The alleged rape by three members of the Duke University lacrosse team led to extensive coverage by media voices as different as CNN Headline News's Nancy Grace (billed as "the feisty former prosecutor") and the more sedate "Gray Lady," The New York Times. Critics of the coverage often charge that most of the media, however different, fell victim to similar journalistic sins.
First, the media ignored the basic principles of Journalism 101: Report accurately and fairly; admit what you do not know; never assume; treat sources, however official, with skepticism; and verify, verify, verify.
Second, the media abandoned prudence for a presumption of guilt. At best, it feigned neutrality and skepticism. Reporters regurgitated the rush-to-judgment rants by the office of District Attorney Michael Nifong and the Durham Police Department. So early press accounts incorrectly reported from official sources: (a) "really, really strong evidence" (1) of rape when no evidence existed; (b) the refusal of all forty-six white lacrosse players to cooperate with police (no player refused); and (c) the players' denial of "participation or knowing anything" (2) (the players interviewed had described in detail what had taken place).
Third, the media exhibited stereotypes about lacrosse players. In Until Proven Innocent: Political Correctness and the Shameful Injustices of the Duke Lacrosse Rape Case, Stuart Taylor Jr. and KC Johnson wrote that even journalists who usually shunned gender and racial stereotypes portrayed lacrosse players as almost exclusively white, rich, conceited, and thuggish--"a bad bunch, and probably racists to boot." (3)
Fourth, the media fit the "Duke lacrosse rape" storyline into a centuries-old narrative pattern of innocent, African American, female victims--Sally Hemmings-era slaves and the antebellum South's black women. (4) Early accounts of the case portrayed the accuser as "a poor African-American mother struggling to work her way through college." (5) The Raleigh News & Observer never once used the word "alleged" in describing the "sexual violence" against the virtuous victim, the exotic dancer with two children and a "full class load at N.C. Central University." (6)
Fifth, the media presumed a related storyline about the predominantly white, criminal-justice system--that, especially in the South, the system stood for racial injustice and comforted the already comfortable, ruling whites--here, the Duke lacrosse players. Memories persisted of the trials of the Scottsboro Boys--black teens accused of raping two Alabama white women in 1931--and the 1955 murder of Emmett Till, a fourteen-year-old black, for whistling at a Mississippi white woman.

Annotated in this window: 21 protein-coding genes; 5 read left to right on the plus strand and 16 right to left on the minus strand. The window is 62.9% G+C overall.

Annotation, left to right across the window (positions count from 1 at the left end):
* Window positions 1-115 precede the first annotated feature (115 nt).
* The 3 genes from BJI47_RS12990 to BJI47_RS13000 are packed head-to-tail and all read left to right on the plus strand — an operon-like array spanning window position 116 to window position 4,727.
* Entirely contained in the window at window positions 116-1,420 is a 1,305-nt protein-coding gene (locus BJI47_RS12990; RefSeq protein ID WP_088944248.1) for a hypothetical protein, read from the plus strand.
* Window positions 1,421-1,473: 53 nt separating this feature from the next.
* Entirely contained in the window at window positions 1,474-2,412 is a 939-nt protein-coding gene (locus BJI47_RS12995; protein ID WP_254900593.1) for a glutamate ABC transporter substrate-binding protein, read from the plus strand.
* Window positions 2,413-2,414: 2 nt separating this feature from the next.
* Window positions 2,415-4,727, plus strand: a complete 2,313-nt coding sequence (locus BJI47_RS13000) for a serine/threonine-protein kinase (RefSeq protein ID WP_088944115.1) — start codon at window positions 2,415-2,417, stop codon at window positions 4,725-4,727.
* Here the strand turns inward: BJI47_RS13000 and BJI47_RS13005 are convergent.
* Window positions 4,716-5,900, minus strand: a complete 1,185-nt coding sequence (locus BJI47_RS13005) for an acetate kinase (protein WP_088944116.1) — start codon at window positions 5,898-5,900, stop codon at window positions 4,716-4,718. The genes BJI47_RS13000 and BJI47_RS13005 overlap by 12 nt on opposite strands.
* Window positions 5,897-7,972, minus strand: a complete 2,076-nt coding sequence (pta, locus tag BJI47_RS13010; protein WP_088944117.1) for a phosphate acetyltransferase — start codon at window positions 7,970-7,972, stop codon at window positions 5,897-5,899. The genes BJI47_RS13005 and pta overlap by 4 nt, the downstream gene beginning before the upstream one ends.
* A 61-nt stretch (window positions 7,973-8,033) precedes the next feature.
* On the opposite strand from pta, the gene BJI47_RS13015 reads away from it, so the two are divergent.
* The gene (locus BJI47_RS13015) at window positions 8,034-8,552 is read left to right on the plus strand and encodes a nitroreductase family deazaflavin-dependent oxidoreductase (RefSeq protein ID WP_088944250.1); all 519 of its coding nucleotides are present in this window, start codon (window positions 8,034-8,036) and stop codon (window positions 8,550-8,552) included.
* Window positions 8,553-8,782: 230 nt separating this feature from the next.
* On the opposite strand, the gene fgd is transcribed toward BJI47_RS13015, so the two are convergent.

The false prosecution of the three lacrosse players for rape reminded blogger William L. Anderson and others of the two-decade-old case of African American Tawana Brawley. (Anderson called the Duke case Tawana Brawley II. (7)) Brawley, then fifteen, had accused three white men--including a police officer--of repeatedly raping her. Brawley had been missing from her home in Wappingers Falls, New York, for four days. She was found lying in a garbage bag, her clothing ripped and burned, her body covered with feces and racial epithets written on her in a black, charcoal-like substance. (8) The story, it was later revealed, was a hoax.
Brawley's team of lawyers and advisers starred the Reverend Al Sharpton and the attorney Alton Maddox. In reviewing media coverage of the team's statements, a book by The New York Times reporters assigned to the case faulted the media for building into a national story the baseless charges from a Maddox-Sharpton press conference. (9) Maddox said Brawley had been "lured into an automobile" and sexually assaulted. (10) Sharpton called the attack "the most shameful act of racism of our times." (11) The Times reporters criticized both the "skillful exploitation of television and the press" and the news media's failure to challenge the inflammatory Sharpton and Maddox. …